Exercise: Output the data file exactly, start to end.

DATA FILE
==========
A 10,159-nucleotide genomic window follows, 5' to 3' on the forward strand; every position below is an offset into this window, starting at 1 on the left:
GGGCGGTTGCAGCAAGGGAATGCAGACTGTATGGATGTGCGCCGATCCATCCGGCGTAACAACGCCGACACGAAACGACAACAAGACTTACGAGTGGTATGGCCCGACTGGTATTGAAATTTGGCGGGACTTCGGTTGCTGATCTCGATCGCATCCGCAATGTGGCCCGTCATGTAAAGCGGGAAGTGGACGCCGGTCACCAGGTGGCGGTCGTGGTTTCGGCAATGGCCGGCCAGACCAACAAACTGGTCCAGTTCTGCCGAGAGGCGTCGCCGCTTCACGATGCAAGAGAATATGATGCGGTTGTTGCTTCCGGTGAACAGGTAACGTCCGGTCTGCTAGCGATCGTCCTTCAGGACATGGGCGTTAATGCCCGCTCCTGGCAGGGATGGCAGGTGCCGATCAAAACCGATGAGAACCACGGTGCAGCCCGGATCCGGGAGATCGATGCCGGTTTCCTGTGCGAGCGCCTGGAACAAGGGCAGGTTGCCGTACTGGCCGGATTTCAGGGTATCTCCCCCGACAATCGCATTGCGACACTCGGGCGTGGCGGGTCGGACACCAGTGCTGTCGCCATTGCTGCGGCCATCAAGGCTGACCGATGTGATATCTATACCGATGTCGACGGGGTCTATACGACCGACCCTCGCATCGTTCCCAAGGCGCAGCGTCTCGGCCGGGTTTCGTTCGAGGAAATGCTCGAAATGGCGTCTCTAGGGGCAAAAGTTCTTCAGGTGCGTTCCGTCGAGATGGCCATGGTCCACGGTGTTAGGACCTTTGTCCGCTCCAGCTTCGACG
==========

A 10,159-nucleotide genomic window follows, 5' to 3' on the forward strand; every position below is an offset into this window, starting at 1 on the left:
GGGCGGTTGCAGCAAGGGAATGCAGACTGTATGGATGTGCGCCGATCCATCCGGCGTAACAACGCCGACACGAAACGACAACAAGACTTACGAGTGGTATGGCCCGACTGGTATTGAAATTTGGCGGGACTTCGGTTGCTGATCTCGATCGCATCCGCAATGTGGCCCGTCATGTAAAGCGGGAAGTGGACGCCGGTCACCAGGTGGCGGTCGTGGTTTCGGCAATGGCCGGCCAGACCAACAAACTGGTCCAGTTCTGCCGAGAGGCGTCGCCGCTTCACGATGCAAGAGAATATGATGCGGTTGTTGCTTCCGGTGAACAGGTAACGTCCGGTCTGCTAGCGATCGTCCTTCAGGACATGGGCGTTAATGCCCGCTCCTGGCAGGGATGGCAGGTGCCGATCAAAACCGATGAGAACCACGGTGCAGCCCGGATCCGGGAGATCGATGCCGGTTTCCTGTGCGAGCGCCTGGAACAAGGGCAGGTTGCCGTACTGGCCGGATTTCAGGGTATCTCCCCCGACAATCGCATTGCGACACTCGGGCGTGGCGGGTCGGACACCAGTGCTGTCGCCATTGCTGCGGCCATCAAGGCTGACCGATGTGATATCTATACCGATGTCGACGGGGTCTATACGACCGACCCTCGCATCGTTCCCAAGGCGCAGCGTCTCGGCCGGGTTTCGTTCGAGGAAATGCTCGAAATGGCGTCTCTAGGGGCAAAAGTTCTTCAGGTGCGTTCCGTCGAGATGGCCATGGTCCACGGTGTTAGGACCTTTGTCCGCTCCAGCTTCGACG